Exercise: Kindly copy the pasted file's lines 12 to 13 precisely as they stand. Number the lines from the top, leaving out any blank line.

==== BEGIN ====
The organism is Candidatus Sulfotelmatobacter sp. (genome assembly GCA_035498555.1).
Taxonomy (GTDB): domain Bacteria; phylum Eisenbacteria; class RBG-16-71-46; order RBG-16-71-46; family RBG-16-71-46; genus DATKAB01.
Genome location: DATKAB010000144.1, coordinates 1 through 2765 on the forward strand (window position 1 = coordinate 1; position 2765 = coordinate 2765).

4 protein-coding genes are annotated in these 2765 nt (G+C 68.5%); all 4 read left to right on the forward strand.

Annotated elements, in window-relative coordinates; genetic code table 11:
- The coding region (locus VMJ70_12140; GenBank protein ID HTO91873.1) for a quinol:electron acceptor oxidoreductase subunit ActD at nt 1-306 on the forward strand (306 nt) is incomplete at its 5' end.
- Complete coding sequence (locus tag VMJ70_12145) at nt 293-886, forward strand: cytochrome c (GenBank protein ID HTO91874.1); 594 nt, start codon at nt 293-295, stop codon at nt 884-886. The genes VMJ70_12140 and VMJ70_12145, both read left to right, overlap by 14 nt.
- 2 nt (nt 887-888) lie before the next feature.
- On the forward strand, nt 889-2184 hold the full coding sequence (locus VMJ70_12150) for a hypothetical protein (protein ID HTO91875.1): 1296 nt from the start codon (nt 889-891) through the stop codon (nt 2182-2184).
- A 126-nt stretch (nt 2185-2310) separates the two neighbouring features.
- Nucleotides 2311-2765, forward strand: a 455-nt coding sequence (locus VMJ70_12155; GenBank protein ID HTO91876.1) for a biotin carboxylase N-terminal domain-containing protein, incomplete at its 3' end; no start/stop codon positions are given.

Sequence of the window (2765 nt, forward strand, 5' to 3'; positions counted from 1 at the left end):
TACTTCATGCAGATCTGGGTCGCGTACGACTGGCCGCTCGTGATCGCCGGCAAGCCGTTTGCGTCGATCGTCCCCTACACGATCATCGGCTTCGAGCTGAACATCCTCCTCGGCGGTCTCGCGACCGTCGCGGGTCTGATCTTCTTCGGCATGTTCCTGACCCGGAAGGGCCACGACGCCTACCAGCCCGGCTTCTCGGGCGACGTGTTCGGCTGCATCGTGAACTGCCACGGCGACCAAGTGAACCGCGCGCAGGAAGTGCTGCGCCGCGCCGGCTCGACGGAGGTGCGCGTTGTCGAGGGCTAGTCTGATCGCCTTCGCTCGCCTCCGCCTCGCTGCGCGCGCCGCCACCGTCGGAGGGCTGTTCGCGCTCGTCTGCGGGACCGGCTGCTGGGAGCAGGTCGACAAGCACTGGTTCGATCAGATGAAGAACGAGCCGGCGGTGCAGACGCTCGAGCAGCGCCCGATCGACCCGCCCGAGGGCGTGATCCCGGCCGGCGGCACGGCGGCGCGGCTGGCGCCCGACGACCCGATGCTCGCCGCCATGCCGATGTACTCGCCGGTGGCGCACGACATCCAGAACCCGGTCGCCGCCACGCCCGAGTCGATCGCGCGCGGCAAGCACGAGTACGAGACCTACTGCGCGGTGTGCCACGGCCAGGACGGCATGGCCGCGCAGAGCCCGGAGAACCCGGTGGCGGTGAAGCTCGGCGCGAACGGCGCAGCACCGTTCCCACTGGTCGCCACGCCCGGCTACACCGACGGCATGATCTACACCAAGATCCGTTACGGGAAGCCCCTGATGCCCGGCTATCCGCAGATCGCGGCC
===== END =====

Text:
Sequence of the window (2765 nt, forward strand, 5' to 3'; positions counted from 1 at the left end):
TACTTCATGCAGATCTGGGTCGCGTACGACTGGCCGCTCGTGATCGCCGGCAAGCCGTTTGCGTCGATCGTCCCCTACACGATCATCGGCTTCGAGCTGAACATCCTCCTCGGCGGTCTCGCGACCGTCGCGGGTCTGATCTTCTTCGGCATGTTCCTGACCCGGAAGGGCCACGACGCCTACCAGCCCGGCTTCTCGGGCGACGTGTTCGGCTGCATCGTGAACTGCCACGGCGACCAAGTGAACCGCGCGCAGGAAGTGCTGCGCCGCGCCGGCTCGACGGAGGTGCGCGTTGTCGAGGGCTAGTCTGATCGCCTTCGCTCGCCTCCGCCTCGCTGCGCGCGCCGCCACCGTCGGAGGGCTGTTCGCGCTCGTCTGCGGGACCGGCTGCTGGGAGCAGGTCGACAAGCACTGGTTCGATCAGATGAAGAACGAGCCGGCGGTGCAGACGCTCGAGCAGCGCCCGATCGACCCGCCCGAGGGCGTGATCCCGGCCGGCGGCACGGCGGCGCGGCTGGCGCCCGACGACCCGATGCTCGCCGCCATGCCGATGTACTCGCCGGTGGCGCACGACATCCAGAACCCGGTCGCCGCCACGCCCGAGTCGATCGCGCGCGGCAAGCACGAGTACGAGACCTACTGCGCGGTGTGCCACGGCCAGGACGGCATGGCCGCGCAGAGCCCGGAGAACCCGGTGGCGGTGAAGCTCGGCGCGAACGGCGCAGCACCGTTCCCACTGGTCGCCACGCCCGGCTACACCGACGGCATGATCTACACCAAGATCCGTTACGGGAAGCCCCTGATGCCCGGCTATCCGCAGATCGCGGCC